Visitors to the Arctic Circle will recall how otherworldly the place is. It’s far enough from the bustle of urban life that reaching the center of town in a tourist car requires starry night in which the stars glitter. The aurora borealis — like its similar cousin in Scandinavia — is a sight that evokes images of Dr. Who or an asteroid belt.
But now, soon-to-be Russian scientists are planning a journey to the Arctic Circle, where they will try to discover the effects of climate change in the famous Russian region of Primorsky Krai, not far from where explorer Vasily Komarov claimed to have discovered the ice. The mission will need space ships to explore the furthest depths of the subarctic sea before scientists at the Commonwealth Scientific and Industrial Research Organization can set up base near the Arctic icecap, so they’re excited to engage in an endeavor that Russia’s president and prime minister have embraced. “It’s a journey that we dream about doing. But even if we don’t find any ice, we’ll get enough data and that will be a lot more interesting,”
So curious about ice-drift waters of the deep ocean is Russia’s most populous region of Primorsky Krai that it dispatched researchers into them last year to the Kola Peninsula, a vast, northern arc of bayous that leads out to the Arctic Ocean. In the summer, scientists left and surveyed the water about 5.6 miles below the surface, 1,700 feet below the seabed — an area the size of France, the Times of London reports.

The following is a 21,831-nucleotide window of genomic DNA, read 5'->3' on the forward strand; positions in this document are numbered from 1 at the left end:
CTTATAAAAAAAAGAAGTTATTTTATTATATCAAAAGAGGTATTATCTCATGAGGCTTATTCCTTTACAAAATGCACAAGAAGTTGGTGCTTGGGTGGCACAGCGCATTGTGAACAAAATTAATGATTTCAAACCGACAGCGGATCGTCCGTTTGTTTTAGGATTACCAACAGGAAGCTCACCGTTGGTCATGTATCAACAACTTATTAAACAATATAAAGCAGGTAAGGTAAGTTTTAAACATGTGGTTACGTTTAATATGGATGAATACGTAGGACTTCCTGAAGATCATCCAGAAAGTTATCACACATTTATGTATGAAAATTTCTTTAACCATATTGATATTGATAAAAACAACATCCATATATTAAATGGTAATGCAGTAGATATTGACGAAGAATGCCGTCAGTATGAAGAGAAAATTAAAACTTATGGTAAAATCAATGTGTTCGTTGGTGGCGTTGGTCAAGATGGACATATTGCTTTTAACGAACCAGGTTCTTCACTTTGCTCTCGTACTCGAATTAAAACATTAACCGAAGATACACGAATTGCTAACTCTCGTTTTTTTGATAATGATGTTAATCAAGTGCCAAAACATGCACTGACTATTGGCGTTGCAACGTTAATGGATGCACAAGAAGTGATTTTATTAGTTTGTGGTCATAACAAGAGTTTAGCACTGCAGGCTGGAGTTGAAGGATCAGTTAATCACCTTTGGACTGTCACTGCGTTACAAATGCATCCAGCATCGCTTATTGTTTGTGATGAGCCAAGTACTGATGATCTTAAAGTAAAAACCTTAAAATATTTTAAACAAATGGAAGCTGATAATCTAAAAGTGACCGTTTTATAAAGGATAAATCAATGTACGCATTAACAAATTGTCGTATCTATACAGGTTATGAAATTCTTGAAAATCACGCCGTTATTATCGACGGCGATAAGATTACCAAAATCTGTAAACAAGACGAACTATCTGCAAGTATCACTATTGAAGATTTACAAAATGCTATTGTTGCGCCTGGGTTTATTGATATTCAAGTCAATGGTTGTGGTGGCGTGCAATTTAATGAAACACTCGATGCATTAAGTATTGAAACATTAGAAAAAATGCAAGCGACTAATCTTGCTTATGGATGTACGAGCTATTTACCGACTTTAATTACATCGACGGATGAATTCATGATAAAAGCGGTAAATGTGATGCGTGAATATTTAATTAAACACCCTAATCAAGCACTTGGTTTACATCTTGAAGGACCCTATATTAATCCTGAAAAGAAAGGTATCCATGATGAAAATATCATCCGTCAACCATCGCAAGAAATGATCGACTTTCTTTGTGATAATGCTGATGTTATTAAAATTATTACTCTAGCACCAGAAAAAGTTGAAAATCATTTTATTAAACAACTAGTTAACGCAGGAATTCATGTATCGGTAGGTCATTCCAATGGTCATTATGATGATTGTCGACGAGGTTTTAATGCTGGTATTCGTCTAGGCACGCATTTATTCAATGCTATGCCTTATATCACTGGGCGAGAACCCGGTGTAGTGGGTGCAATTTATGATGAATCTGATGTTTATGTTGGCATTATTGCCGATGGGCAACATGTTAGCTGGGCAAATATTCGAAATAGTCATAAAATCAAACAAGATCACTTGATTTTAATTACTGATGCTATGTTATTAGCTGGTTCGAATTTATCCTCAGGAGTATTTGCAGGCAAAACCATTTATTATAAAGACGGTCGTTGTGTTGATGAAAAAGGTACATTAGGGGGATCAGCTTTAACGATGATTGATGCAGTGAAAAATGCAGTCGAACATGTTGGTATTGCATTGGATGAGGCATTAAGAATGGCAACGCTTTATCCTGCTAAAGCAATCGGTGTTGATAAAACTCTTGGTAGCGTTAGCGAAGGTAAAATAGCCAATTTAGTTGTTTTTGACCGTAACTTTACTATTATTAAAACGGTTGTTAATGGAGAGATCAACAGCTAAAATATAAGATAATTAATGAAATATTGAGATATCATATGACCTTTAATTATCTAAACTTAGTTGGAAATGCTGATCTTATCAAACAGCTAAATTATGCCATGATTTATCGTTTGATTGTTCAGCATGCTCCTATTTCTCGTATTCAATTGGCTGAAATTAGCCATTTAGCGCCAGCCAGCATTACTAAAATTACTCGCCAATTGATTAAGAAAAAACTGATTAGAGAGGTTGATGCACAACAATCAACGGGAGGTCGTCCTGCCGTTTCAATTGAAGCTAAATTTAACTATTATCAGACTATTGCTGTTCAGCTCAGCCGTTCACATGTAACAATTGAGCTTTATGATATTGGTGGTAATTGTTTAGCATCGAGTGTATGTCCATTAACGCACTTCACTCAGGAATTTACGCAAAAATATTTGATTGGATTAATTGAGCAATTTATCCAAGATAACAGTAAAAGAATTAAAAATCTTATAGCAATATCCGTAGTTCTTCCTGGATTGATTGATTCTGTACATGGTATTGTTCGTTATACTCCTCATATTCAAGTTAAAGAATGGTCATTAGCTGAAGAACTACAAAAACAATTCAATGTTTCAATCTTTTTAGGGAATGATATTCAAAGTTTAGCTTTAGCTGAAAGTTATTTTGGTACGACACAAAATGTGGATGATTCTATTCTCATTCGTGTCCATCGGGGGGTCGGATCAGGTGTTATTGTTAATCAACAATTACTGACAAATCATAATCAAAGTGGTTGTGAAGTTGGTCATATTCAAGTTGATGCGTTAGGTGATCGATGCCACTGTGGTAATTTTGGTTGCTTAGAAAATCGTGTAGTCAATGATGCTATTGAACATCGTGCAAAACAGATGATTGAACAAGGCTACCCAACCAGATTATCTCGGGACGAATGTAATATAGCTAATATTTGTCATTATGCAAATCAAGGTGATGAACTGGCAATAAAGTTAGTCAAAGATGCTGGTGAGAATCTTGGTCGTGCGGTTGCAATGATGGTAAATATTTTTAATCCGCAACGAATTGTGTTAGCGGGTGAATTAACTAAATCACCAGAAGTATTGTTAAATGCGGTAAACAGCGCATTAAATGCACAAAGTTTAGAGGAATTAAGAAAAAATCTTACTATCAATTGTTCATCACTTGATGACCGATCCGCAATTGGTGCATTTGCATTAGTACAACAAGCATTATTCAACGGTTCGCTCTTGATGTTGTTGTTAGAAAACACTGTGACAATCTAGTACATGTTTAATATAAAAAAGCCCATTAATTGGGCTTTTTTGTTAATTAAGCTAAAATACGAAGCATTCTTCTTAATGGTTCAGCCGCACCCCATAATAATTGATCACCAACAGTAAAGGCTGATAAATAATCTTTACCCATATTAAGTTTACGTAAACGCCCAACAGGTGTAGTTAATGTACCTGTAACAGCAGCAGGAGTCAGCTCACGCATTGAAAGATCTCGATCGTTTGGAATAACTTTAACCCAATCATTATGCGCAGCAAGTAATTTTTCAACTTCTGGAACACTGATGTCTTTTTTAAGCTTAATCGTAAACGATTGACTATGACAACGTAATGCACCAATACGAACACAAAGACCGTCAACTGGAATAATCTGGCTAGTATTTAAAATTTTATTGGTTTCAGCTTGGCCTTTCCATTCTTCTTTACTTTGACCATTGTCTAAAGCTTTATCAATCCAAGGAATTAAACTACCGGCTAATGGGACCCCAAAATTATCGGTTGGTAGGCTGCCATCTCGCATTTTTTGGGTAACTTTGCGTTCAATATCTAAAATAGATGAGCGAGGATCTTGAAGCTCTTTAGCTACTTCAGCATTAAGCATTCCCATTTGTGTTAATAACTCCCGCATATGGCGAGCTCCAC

Now, the scientists plan to explore the depths to depths of more than 7,000 feet. And their treatment of the fieldwork has led officials in Russia to send up warning: Don’t drink the water.
Moscow is worried not just about climate change in Primorsky Krai but more broadly because of how fragile the Arctic is from heat and pollution, according to a commentary in the New York Times last week. Russia fears that areas of the world’s biggest boreal forest could lose a fraction of its ice because of global warming. In the Arctic, about 33 percent of its climate zone and two-thirds of its permafrost have melted in the past decade.
The scientists say they’re looking for information about the effect of permafrost on the ocean currents and how riptides and currents affect the dark ice beneath. The primary question is not so much whether the season will hold or not but what the extent of the melt will be, the Times reports.
Alexander Drosoberev, head of an international network of scientists searching for environmental clues, told the Times: “In Russia, a lot of work is being done to limit and prevent the effects of climate change. This includes with regard to protecting the permafrost, on our coastlines and even on the frontiers of Siberia.”
But the Russians are particularly concerned about the safety of the scientists who will drill so deep in the Arctic Ocean. “Using instruments in the sea, they are trying to determine the extent of the sea-ice breakup,” he said.
Mr. Drosoberev added: “Every year on March 1, the sea-ice melts by 0.5 to 2.0 meters, reducing water temperature 2 to 5 degrees in the following two months. This is the same as riding a bicycle on broken glass.”
And the worrisome effects of the loss of Arctic ice extend much further than that. “Today, by melting, these ice shelves also protect the offshore islands from ocean heat, and the melting ice itself itself reduces the fresh water for marine life,” said Alexandr Terekhov, who works with the Russian International Institute for Geophysics, a state-run research organization.